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91 THE IMPORTANCE OF PHYSICAL EXAMINATION: COARCTATION OF AORTA
  1. A. K. Goli,
  2. S. A. Jackson,
  3. S. A. Fahrig
  1. Johnson City, TN.

Abstract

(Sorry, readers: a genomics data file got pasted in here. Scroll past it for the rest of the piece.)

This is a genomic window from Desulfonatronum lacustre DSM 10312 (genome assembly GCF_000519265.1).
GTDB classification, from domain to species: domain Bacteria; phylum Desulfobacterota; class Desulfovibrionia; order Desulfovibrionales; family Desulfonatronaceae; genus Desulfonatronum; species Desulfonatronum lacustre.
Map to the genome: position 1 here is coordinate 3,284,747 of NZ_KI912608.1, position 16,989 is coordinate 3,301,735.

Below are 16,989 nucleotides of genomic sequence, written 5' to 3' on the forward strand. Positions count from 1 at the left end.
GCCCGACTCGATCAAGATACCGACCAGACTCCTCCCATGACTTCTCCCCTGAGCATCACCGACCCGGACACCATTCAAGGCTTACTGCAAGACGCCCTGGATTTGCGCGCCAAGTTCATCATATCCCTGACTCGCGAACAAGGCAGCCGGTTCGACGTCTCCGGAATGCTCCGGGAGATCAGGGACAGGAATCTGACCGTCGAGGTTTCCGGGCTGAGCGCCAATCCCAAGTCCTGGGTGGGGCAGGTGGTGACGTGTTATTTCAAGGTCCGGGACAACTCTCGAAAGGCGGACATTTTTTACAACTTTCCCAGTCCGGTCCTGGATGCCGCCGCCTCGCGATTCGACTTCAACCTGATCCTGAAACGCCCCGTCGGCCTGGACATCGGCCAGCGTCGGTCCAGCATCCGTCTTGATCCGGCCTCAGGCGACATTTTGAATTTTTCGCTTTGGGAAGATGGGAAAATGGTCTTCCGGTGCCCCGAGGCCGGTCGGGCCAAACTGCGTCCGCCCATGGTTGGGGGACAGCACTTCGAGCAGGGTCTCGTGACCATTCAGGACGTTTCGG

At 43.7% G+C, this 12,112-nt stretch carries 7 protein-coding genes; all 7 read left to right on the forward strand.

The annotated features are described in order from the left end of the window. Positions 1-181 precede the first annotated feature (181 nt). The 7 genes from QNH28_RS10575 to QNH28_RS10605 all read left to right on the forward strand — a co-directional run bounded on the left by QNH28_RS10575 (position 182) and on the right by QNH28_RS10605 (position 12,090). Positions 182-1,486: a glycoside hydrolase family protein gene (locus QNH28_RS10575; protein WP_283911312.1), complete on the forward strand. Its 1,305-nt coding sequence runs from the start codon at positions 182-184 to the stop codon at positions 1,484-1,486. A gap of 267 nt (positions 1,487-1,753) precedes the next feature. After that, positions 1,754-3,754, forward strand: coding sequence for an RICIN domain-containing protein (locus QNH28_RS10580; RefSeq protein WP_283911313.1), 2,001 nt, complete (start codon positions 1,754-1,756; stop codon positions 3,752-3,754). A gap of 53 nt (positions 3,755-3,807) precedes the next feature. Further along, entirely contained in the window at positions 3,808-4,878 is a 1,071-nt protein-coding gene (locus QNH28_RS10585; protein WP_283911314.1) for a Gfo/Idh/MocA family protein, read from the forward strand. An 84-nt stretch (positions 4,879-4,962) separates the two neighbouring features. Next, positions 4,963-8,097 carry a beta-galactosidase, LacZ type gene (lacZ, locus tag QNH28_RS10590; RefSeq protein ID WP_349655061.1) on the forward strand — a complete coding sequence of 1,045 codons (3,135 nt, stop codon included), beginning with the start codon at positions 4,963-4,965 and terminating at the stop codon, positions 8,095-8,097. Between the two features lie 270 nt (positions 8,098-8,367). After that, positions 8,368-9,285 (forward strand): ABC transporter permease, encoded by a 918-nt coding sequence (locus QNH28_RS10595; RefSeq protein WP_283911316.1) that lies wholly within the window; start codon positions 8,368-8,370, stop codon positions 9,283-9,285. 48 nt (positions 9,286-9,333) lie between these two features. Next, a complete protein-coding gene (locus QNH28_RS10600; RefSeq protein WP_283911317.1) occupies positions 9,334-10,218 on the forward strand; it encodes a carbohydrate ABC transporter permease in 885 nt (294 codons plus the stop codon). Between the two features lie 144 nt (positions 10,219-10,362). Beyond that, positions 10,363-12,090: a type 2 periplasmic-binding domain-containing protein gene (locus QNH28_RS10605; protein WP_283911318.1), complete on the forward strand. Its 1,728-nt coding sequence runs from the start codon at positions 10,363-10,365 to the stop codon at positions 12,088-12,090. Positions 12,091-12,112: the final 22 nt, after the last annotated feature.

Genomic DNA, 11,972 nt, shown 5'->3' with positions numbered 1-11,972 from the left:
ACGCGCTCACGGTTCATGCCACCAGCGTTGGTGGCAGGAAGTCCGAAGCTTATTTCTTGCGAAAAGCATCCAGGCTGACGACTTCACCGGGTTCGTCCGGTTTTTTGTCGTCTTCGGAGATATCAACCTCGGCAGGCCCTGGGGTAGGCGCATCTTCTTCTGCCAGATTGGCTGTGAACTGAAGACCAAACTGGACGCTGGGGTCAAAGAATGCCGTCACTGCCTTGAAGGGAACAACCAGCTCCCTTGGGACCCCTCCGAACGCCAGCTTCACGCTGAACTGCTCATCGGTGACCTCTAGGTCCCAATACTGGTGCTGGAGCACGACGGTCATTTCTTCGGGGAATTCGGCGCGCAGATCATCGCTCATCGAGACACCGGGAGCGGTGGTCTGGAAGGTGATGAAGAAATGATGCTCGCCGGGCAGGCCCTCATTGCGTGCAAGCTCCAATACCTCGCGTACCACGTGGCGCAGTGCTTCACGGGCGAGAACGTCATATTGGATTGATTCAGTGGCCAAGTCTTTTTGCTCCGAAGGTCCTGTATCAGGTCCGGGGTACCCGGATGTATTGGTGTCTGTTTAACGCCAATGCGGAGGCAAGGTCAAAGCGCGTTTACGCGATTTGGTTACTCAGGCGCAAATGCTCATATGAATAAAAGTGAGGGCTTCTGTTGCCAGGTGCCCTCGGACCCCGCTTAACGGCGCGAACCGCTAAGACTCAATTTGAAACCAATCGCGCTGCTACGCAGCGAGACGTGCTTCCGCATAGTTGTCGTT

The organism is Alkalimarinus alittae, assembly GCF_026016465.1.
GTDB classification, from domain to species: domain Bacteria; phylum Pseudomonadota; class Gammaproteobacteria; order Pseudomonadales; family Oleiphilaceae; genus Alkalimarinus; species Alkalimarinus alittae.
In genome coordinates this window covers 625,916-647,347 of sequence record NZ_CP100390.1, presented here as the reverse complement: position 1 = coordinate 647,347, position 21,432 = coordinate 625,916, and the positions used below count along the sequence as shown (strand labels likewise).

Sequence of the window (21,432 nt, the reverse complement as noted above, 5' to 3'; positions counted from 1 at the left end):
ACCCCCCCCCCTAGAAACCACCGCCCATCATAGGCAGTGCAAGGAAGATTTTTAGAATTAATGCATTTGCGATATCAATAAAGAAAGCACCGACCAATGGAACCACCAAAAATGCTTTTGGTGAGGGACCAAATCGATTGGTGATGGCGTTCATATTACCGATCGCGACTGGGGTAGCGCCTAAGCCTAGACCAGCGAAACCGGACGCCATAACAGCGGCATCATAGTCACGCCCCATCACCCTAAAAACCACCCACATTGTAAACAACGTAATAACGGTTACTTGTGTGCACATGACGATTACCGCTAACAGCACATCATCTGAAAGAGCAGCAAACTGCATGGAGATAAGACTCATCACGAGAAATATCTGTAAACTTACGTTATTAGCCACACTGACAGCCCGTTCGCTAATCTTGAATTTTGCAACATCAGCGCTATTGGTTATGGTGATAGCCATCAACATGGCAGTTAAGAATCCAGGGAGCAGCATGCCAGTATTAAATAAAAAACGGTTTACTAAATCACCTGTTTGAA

A 22 year old African immigrant female student who is otherwise well and fit was incidentally found to have an elevated blood pressure during a physical examination for evaluation of headache. She denied frequent use of over the counter medication, intravenous drug or recreation drug use. There is no family history of HTN, diabetes, coronary artery disease, sudden cardiac death, polycystic kidney disease or other polyglandular autoimmune endocrine disease. On initial examination blood pressure was 190/90 mm Hg in both upper extremities. On fundoscopic examination there was no papilledema; the rest of the examination was otherwise unremarkable. ECG and C-x-ray was essentially unremarkable. A cardiology consultation was placed; on reassessment, there was ejection click over aortic area, a continuous harsh murmur over interscapular space and radio-femoral delay of the pulse. Doppler echocardiography showed a bicuspid aortic valve with mild aortic regurgitation. Head CT was negative for aneurysm or bleeding. Careful review of the frontal chest radiographs revealed rib notching along the inferior aspect of the third to the eighth ribs. Diagnosis of aortic coarctation was suspected and a spiral CT of the thoracic aorta with three-dimensional reconstruction confirmed postductal coarctation. A cardiothoracic surgery consultation was obtained and the patient underwent successful repair. Coarctation of the aorta is an acyanotic congenital heart disease. Most patients are identified accidentally during routine medical examination. Coarctation accounts for approximately 5% of all congenital heart diseases. Coarctation is a discrete infolding of the posteriolateral wall of the aorta, which results in an obstructing membrane at the level of the ductus arteriosus. There are several classifications of the coarctation; it is most commonly classified into adult (postductal) type and infantile (preductal) type. However, many patients with preductal lesions do not present until adulthood. The age of the patient at presentation is dependent on the severity rather than the site of obstruction. Usually those with severe obstruction or associated cardiac anomalies present early, as a result of cardiac failure or occasionally cerebrovascular accident, aortic dissection, or endocarditis. 25-50% of patients will also have a bicuspid aortic valve. Patent ductus arteriosus, ventricular septal defects and Turner syndrome are other common associations with aortic coarctation. This case emphasizes the importance of a careful history and physical examination, which remain the cornerstones of diagnosis of coarctation.

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